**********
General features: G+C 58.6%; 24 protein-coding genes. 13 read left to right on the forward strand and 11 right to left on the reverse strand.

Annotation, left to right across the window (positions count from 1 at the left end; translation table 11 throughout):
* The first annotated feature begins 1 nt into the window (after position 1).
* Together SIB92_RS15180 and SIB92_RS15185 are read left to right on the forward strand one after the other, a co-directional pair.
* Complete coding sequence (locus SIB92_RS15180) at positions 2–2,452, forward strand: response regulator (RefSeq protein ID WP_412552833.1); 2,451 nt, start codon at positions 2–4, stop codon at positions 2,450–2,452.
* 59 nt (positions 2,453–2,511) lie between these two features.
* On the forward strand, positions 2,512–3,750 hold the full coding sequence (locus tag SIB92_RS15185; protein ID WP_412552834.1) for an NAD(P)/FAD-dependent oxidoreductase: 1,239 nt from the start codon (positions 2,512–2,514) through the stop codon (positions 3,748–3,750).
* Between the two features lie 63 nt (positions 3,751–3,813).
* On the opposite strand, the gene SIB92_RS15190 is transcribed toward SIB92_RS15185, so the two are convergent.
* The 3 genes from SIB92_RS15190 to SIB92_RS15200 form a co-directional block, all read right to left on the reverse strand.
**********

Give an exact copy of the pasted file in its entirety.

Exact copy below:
General features: G+C 58.6%; 24 protein-coding genes. 13 read left to right on the forward strand and 11 right to left on the reverse strand.

Annotation, left to right across the window (positions count from 1 at the left end; translation table 11 throughout):
* The first annotated feature begins 1 nt into the window (after position 1).
* Together SIB92_RS15180 and SIB92_RS15185 are read left to right on the forward strand one after the other, a co-directional pair.
* Complete coding sequence (locus SIB92_RS15180) at positions 2–2,452, forward strand: response regulator (RefSeq protein ID WP_412552833.1); 2,451 nt, start codon at positions 2–4, stop codon at positions 2,450–2,452.
* 59 nt (positions 2,453–2,511) lie between these two features.
* On the forward strand, positions 2,512–3,750 hold the full coding sequence (locus tag SIB92_RS15185; protein ID WP_412552834.1) for an NAD(P)/FAD-dependent oxidoreductase: 1,239 nt from the start codon (positions 2,512–2,514) through the stop codon (positions 3,748–3,750).
* Between the two features lie 63 nt (positions 3,751–3,813).
* On the opposite strand, the gene SIB92_RS15190 is transcribed toward SIB92_RS15185, so the two are convergent.
* The 3 genes from SIB92_RS15190 to SIB92_RS15200 form a co-directional block, all read right to left on the reverse strand.